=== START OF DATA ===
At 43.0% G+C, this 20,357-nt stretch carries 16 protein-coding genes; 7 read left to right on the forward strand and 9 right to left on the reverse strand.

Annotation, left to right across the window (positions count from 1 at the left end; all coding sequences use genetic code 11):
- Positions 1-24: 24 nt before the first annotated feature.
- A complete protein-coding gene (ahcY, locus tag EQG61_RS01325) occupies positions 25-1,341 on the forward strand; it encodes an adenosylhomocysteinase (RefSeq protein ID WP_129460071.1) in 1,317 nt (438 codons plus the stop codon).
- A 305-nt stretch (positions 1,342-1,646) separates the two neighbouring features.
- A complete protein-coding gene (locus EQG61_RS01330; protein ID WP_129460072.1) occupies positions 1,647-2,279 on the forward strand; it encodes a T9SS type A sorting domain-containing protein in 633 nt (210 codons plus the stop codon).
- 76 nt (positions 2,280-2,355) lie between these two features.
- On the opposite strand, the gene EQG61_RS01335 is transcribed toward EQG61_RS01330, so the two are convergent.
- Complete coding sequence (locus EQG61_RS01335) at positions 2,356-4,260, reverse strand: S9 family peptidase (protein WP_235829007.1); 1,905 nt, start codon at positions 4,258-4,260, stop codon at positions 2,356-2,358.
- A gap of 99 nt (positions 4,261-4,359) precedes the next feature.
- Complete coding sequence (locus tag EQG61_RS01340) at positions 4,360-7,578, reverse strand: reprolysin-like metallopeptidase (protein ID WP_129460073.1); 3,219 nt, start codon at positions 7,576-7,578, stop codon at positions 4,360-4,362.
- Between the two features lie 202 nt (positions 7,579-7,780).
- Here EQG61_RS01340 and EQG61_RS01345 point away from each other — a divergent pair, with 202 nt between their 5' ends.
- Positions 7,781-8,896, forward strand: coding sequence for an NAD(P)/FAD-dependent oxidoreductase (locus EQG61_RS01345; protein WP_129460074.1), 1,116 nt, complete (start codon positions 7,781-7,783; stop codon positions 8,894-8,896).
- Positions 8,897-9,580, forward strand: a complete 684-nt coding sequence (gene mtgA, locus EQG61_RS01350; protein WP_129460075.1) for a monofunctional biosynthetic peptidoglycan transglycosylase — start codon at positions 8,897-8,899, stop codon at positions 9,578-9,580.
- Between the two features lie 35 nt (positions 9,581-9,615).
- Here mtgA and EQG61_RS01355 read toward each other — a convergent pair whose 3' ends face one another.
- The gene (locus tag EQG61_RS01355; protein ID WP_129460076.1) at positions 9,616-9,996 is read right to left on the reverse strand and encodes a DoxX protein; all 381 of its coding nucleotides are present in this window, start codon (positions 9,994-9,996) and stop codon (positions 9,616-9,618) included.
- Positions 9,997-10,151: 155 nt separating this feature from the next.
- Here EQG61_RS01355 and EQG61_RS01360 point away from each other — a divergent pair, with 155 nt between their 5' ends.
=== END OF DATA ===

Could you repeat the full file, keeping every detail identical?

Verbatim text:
At 43.0% G+C, this 20,357-nt stretch carries 16 protein-coding genes; 7 read left to right on the forward strand and 9 right to left on the reverse strand.

Annotation, left to right across the window (positions count from 1 at the left end; all coding sequences use genetic code 11):
- Positions 1-24: 24 nt before the first annotated feature.
- A complete protein-coding gene (ahcY, locus tag EQG61_RS01325) occupies positions 25-1,341 on the forward strand; it encodes an adenosylhomocysteinase (RefSeq protein ID WP_129460071.1) in 1,317 nt (438 codons plus the stop codon).
- A 305-nt stretch (positions 1,342-1,646) separates the two neighbouring features.
- A complete protein-coding gene (locus EQG61_RS01330; protein ID WP_129460072.1) occupies positions 1,647-2,279 on the forward strand; it encodes a T9SS type A sorting domain-containing protein in 633 nt (210 codons plus the stop codon).
- 76 nt (positions 2,280-2,355) lie between these two features.
- On the opposite strand, the gene EQG61_RS01335 is transcribed toward EQG61_RS01330, so the two are convergent.
- Complete coding sequence (locus EQG61_RS01335) at positions 2,356-4,260, reverse strand: S9 family peptidase (protein WP_235829007.1); 1,905 nt, start codon at positions 4,258-4,260, stop codon at positions 2,356-2,358.
- A gap of 99 nt (positions 4,261-4,359) precedes the next feature.
- Complete coding sequence (locus tag EQG61_RS01340) at positions 4,360-7,578, reverse strand: reprolysin-like metallopeptidase (protein ID WP_129460073.1); 3,219 nt, start codon at positions 7,576-7,578, stop codon at positions 4,360-4,362.
- Between the two features lie 202 nt (positions 7,579-7,780).
- Here EQG61_RS01340 and EQG61_RS01345 point away from each other — a divergent pair, with 202 nt between their 5' ends.
- Positions 7,781-8,896, forward strand: coding sequence for an NAD(P)/FAD-dependent oxidoreductase (locus EQG61_RS01345; protein WP_129460074.1), 1,116 nt, complete (start codon positions 7,781-7,783; stop codon positions 8,894-8,896).
- Positions 8,897-9,580, forward strand: a complete 684-nt coding sequence (gene mtgA, locus EQG61_RS01350; protein WP_129460075.1) for a monofunctional biosynthetic peptidoglycan transglycosylase — start codon at positions 8,897-8,899, stop codon at positions 9,578-9,580.
- Between the two features lie 35 nt (positions 9,581-9,615).
- Here mtgA and EQG61_RS01355 read toward each other — a convergent pair whose 3' ends face one another.
- The gene (locus tag EQG61_RS01355; protein ID WP_129460076.1) at positions 9,616-9,996 is read right to left on the reverse strand and encodes a DoxX protein; all 381 of its coding nucleotides are present in this window, start codon (positions 9,994-9,996) and stop codon (positions 9,616-9,618) included.
- Positions 9,997-10,151: 155 nt separating this feature from the next.
- Here EQG61_RS01355 and EQG61_RS01360 point away from each other — a divergent pair, with 155 nt between their 5' ends.